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Ex-Chinese defence minister resurfaces in public after prolonged absence

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China’s former Defence Minister Gen. Wei Fenghe whose prolonged absence from the public has sparked speculation about his fate after he paid tribute to a senior Chinese legislator who passed away early this week suggesting that he was politically safe, a media report said on Wednesday.

A floral tribute at the funeral of a senior official on Monday suggests Wei, 70, could be politically safe, the Hong Kong-based South China Morning Post reported.

However, there is no word about the fate of Wei’s successor Gen. Li Shangfu who disappeared from the public and was later sacked.

Former Foreign Minister Qin Gang too suffered a similar fate. Both were not seen in public yet.

Wei’s name was spotted on a wreath at the funeral of Oyunqemag, 81, who served as vice-chairwoman of the National People’s Congress Standing Committee from 2008-2013.

In a prime-time news bulletin on state broadcaster CCTV, Wei’s tribute was visible among those from other former state councillors at the side of the funeral hall, with wreaths from President Xi Jinping and other incumbent officials in the middle.

Wei, who headed the PLA Rocket Force, the new name for China’s missile force from its formation on December 31, 2015, as part of Xi’s military overhaul, disappeared from the public eye after his successor, Li was abruptly sacked as defence minister in October last year, without explanation.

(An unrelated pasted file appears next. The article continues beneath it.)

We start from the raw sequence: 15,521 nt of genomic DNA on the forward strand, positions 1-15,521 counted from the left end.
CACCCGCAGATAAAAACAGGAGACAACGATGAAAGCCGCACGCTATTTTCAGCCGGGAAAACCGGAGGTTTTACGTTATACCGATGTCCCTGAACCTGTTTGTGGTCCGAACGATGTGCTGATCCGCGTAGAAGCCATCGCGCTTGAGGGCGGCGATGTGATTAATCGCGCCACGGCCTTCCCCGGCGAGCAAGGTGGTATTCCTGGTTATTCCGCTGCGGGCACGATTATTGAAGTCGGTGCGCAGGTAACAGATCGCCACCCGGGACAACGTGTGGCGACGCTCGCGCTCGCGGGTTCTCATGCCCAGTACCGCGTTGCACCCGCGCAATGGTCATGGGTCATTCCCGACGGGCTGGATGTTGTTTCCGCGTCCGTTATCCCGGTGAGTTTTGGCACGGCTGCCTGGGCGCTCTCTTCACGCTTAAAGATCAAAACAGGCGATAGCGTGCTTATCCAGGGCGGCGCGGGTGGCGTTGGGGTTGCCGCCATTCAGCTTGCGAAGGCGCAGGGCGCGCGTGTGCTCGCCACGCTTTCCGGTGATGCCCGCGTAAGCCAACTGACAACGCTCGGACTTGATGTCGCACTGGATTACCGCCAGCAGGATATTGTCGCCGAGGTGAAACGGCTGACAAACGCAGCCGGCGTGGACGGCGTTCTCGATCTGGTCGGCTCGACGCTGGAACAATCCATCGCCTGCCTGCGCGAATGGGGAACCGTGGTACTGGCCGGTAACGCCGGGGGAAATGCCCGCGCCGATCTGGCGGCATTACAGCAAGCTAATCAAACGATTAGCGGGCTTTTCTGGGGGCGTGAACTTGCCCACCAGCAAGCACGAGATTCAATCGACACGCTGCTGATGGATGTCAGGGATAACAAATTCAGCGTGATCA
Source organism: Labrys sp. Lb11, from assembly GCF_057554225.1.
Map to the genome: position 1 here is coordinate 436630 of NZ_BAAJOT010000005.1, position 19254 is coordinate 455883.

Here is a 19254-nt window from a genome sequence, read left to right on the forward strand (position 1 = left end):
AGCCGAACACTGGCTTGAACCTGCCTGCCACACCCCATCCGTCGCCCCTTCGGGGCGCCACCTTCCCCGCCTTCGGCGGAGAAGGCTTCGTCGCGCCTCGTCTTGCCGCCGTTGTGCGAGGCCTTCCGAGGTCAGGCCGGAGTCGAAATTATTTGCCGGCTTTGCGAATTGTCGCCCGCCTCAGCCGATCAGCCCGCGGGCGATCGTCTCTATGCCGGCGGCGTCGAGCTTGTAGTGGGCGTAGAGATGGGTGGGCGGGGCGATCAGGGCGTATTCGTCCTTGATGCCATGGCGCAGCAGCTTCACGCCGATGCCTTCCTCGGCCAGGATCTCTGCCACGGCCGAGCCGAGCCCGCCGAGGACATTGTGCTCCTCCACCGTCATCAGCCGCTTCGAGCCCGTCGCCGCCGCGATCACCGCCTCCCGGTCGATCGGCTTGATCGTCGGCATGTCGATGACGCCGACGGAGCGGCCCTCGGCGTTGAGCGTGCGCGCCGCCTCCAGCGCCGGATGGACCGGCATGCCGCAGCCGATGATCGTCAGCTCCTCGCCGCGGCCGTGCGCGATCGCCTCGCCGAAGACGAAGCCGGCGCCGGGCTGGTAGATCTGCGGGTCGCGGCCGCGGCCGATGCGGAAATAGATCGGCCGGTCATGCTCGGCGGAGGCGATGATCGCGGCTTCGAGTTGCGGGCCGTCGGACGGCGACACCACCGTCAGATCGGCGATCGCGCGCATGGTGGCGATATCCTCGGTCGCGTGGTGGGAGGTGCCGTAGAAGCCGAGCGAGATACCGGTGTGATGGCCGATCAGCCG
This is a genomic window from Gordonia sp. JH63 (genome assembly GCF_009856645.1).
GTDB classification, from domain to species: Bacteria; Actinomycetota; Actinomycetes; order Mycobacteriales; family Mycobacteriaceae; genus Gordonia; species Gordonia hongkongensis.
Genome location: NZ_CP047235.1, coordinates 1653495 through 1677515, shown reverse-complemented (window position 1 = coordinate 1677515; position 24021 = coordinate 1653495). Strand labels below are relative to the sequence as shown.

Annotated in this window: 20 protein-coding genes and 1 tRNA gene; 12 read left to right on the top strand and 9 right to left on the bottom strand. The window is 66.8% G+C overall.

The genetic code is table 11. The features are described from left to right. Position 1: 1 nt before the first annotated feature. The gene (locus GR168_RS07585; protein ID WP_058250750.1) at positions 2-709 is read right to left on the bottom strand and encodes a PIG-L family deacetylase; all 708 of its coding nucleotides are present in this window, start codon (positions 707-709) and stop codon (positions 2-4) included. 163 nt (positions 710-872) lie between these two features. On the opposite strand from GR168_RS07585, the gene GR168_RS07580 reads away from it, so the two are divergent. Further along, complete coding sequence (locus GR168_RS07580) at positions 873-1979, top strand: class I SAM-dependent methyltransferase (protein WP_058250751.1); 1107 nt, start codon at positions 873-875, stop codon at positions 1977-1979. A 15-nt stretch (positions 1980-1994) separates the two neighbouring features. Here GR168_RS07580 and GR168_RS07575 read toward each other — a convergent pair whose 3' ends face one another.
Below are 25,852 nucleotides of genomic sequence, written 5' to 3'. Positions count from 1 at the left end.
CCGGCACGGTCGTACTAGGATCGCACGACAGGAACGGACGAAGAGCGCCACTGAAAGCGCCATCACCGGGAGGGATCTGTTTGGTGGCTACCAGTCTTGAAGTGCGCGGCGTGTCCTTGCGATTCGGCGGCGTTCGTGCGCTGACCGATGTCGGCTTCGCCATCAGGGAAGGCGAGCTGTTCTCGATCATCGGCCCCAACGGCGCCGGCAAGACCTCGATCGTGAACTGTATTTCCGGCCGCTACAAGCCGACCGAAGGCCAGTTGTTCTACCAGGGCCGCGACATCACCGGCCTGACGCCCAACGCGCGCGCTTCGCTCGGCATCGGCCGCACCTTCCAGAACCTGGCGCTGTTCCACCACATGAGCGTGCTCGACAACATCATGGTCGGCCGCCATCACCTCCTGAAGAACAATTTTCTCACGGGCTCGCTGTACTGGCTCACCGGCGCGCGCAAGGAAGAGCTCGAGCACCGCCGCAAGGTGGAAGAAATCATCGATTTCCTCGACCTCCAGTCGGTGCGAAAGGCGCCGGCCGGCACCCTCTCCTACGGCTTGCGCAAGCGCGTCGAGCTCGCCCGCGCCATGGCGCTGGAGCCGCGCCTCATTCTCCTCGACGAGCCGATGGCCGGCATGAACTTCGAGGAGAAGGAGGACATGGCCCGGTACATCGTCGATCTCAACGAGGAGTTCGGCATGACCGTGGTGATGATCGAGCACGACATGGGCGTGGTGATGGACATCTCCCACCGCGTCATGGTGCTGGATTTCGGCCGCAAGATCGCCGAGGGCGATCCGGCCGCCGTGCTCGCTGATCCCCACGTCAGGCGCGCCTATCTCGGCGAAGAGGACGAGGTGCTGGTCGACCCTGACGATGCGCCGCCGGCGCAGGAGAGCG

Li, who like Wei spent most of his career in the PLA’s rocket wing, was also stripped of his rank as a state councillor and removed from the top decision-making body the Central Military Commission (CMC).

Wei’s indirect reappearance indicates he may have escaped the purge of the People’s Liberation Army’s top brass, including commanders of the rocket force which manages China’s nuclear arsenal that followed Li’s disgrace, the Post report said.

Direct and indirect appearances in official settings are important indicators of political fate in China’s opaque system, where little information is given away.

Wei’s absence from an official National Day reception last year was the first sign that he may be in trouble. He was also not included in a list of around 130 retired senior officials who received Lunar New Year greetings from the Communist Party leadership in February.

In March this year Gen. He Weidong, the second-ranked vice-chairman of the CMC in a surprise remark cast aspersions on the PLA’s much-publicised real combat-oriented exercises to win wars as fake combat capabilities and called for crackdown.

Gen. He’s called for a crackdown on fake combat capabilities’ in the military during the current annual parliament sessions proceedings.

His remarks in the backdrop of the recent purges carried out by Chinese President Xi Jinping sacking of Defence Minister Gen Li Shangfu last year followed by the removal of another nine senior generals, many of them from the key the Rocket Force.

(Only the headline and picture of this report may have been reworked by the Business Standard staff; the rest of the content is auto-generated from a syndicated feed.)

First Published: May 08 2024 | 3:00 PM IST

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